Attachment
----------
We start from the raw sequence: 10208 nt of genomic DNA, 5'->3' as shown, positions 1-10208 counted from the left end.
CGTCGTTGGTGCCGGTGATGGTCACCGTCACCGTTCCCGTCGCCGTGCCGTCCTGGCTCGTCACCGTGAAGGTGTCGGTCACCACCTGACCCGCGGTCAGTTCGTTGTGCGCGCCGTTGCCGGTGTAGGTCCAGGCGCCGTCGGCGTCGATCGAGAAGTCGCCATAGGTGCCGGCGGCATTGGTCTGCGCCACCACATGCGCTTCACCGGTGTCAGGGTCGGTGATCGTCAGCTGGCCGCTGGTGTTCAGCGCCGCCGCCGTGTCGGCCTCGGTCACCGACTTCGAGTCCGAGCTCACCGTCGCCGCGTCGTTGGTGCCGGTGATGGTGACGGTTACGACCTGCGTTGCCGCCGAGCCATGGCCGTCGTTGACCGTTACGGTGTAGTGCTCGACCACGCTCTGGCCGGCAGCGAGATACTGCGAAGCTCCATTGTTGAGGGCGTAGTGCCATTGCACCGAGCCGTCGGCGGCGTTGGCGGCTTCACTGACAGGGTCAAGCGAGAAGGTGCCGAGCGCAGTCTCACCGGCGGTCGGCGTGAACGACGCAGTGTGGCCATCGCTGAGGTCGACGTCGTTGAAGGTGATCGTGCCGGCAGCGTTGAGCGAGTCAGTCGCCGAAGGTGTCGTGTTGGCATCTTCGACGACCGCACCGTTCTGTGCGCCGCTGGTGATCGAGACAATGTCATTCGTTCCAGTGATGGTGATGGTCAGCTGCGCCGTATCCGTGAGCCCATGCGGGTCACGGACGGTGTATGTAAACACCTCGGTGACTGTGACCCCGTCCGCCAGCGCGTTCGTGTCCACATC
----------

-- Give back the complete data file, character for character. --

We start from the raw sequence: 10208 nt of genomic DNA, 5'->3' as shown, positions 1-10208 counted from the left end.
CGTCGTTGGTGCCGGTGATGGTCACCGTCACCGTTCCCGTCGCCGTGCCGTCCTGGCTCGTCACCGTGAAGGTGTCGGTCACCACCTGACCCGCGGTCAGTTCGTTGTGCGCGCCGTTGCCGGTGTAGGTCCAGGCGCCGTCGGCGTCGATCGAGAAGTCGCCATAGGTGCCGGCGGCATTGGTCTGCGCCACCACATGCGCTTCACCGGTGTCAGGGTCGGTGATCGTCAGCTGGCCGCTGGTGTTCAGCGCCGCCGCCGTGTCGGCCTCGGTCACCGACTTCGAGTCCGAGCTCACCGTCGCCGCGTCGTTGGTGCCGGTGATGGTGACGGTTACGACCTGCGTTGCCGCCGAGCCATGGCCGTCGTTGACCGTTACGGTGTAGTGCTCGACCACGCTCTGGCCGGCAGCGAGATACTGCGAAGCTCCATTGTTGAGGGCGTAGTGCCATTGCACCGAGCCGTCGGCGGCGTTGGCGGCTTCACTGACAGGGTCAAGCGAGAAGGTGCCGAGCGCAGTCTCACCGGCGGTCGGCGTGAACGACGCAGTGTGGCCATCGCTGAGGTCGACGTCGTTGAAGGTGATCGTGCCGGCAGCGTTGAGCGAGTCAGTCGCCGAAGGTGTCGTGTTGGCATCTTCGACGACCGCACCGTTCTGTGCGCCGCTGGTGATCGAGACAATGTCATTCGTTCCAGTGATGGTGATGGTCAGCTGCGCCGTATCCGTGAGCCCATGCGGGTCACGGACGGTGTATGTAAACACCTCGGTGACTGTGACCCCGTCCGCCAGCGCGTTCGTGTCCACATC